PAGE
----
My Research Method Will Be a Survey 1) A research question related to the topics we’ve discussed in class that interests you,
2) A brief summary of the background of the topic you’ve chosen and why your question is interesting/important to address,
3) Selection of a research method to address your question and 4) an explanation of why you have chosen that method, including an explanation of any pros and cons to using the method. A research question is exactly that—some question you have about psychology that can be answered through experimental research. When thinking of a research question, make sure it is something you can actually test.
My Research Method Will Be a Survey Examples
Are wealthier people happier? Are children more likely to conform than adults? Does caffeine affect test performance?
Your research question does not need to be the most interesting, novel question in the world, but I do expect it to be your own and (somewhat) unique. That is, if I see numerous people in the class asking the exact same research question, I may ask some people to change their question.
My Research Method Will Be a Survey Getting started
If you are not sure what topic you’d like to propose research on, you have several resources available to you. You can look through your textbook for general topics you can ask questions about, but Psychology Today online is another good resource for current psychological research.
As you are looking at different topics, consider the following:
- Why are you interested in this topic? What do you want to find out?
- Is there any research already done in this area? (The answer is almost definitely yes… so look for it!)
- What is a feasible way to gather data to test your hypothesis and answer your question?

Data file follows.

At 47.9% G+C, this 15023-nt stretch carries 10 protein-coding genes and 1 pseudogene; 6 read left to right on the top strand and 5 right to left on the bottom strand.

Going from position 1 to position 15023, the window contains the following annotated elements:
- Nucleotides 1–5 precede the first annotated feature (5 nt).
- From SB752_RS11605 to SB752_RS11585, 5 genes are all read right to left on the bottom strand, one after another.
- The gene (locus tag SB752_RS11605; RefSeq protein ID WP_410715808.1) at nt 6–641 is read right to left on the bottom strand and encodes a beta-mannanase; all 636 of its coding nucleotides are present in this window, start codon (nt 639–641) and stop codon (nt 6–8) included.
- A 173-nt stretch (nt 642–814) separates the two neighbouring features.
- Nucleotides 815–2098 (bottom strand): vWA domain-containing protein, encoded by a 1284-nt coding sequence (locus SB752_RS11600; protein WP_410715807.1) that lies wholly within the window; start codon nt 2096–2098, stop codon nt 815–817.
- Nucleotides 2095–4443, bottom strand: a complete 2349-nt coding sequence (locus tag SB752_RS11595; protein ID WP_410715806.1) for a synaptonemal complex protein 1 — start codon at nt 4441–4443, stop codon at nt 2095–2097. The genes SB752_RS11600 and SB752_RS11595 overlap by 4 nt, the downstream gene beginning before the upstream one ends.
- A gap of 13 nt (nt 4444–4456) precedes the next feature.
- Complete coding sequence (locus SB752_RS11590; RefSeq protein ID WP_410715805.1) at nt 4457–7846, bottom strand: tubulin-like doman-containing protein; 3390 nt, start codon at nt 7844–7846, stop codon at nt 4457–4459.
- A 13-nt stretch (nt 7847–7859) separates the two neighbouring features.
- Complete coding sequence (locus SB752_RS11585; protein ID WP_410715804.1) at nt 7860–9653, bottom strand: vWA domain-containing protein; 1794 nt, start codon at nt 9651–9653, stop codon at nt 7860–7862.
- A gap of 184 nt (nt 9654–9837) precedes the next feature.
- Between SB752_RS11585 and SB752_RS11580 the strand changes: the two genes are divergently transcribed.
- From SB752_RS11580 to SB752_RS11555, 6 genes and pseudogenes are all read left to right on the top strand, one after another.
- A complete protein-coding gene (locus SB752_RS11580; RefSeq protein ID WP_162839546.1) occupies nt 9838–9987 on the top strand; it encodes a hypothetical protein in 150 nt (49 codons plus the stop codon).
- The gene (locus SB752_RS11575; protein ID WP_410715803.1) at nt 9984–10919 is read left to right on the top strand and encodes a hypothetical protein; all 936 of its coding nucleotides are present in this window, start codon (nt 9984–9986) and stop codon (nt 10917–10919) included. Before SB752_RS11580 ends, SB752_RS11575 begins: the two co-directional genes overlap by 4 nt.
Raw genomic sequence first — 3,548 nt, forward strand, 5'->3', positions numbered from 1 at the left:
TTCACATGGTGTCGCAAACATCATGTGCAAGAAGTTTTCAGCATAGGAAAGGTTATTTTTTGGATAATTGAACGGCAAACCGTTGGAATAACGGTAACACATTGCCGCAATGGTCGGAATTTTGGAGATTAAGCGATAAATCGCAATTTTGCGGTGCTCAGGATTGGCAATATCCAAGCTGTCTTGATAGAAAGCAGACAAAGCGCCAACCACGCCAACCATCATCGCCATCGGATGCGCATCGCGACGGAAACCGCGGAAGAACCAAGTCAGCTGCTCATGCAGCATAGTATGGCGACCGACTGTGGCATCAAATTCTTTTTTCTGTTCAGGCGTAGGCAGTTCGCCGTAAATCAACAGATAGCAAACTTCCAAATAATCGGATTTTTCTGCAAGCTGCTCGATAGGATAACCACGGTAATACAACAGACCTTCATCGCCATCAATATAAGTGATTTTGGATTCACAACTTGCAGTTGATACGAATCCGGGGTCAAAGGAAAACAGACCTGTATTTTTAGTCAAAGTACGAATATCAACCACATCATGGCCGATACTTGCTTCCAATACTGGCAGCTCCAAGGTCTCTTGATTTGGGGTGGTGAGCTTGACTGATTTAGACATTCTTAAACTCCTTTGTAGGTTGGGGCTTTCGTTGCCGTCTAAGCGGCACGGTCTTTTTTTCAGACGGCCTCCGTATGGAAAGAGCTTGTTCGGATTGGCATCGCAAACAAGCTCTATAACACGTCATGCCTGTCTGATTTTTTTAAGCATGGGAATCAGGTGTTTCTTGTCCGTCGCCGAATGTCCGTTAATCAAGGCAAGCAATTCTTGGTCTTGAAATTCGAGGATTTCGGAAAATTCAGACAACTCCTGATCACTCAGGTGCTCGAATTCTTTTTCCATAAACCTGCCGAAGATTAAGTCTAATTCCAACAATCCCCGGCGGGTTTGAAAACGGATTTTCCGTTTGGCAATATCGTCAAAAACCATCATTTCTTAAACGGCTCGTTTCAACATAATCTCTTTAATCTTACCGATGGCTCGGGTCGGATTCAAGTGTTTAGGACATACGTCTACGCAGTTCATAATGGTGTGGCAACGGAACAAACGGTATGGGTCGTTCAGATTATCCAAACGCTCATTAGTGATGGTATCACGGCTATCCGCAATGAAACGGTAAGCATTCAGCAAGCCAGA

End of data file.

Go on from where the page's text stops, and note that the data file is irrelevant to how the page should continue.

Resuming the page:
o You can choose from the following research methods that we’ve discussed in class:
▪ Naturalistic observation
▪ Case study
▪ Correlational study
▪ Experimental research
- Longitudinal design
- Cross-sectional design
Structuring your assignment
You are welcome to structure your paper however you see fit, as long as I can understand your reasoning. If you are not sure how to start, this is a recommended organization:
- Background/previous research on your topic
- Research question
- Hypothesis (what you think the answer to your question will be)
- Research procedures
o Who will your research subjects be? (Does gender matter? Does age matter?
Race/ethnicity/culture? Do you want to test people with a particular disorder or characteristic?)
o What research design have you chosen? Why did you choose it?
o How will you implement your research design? (I.e., tell me what the experiment would look like—what will your research subjects experience?)
- What are the limitations to the research method you chose? (I.e. what are the drawbacks?) Will they affect your research question?
- Concluding remarks (i.e. a summary of your research question and hypothesis, broader importance of your question)
Use of sources
You should look at a variety of resources for information on your topic, especially when describing the background of your topic and any prior research done on your question. You should cite any information you incorporate from another source. You should include a minimum of two citations in your paper (your textbook can be one of them). Because this is a psychology class, your citations should be in APA (American Psychological Association) style. Please list your citations at the end of your paper.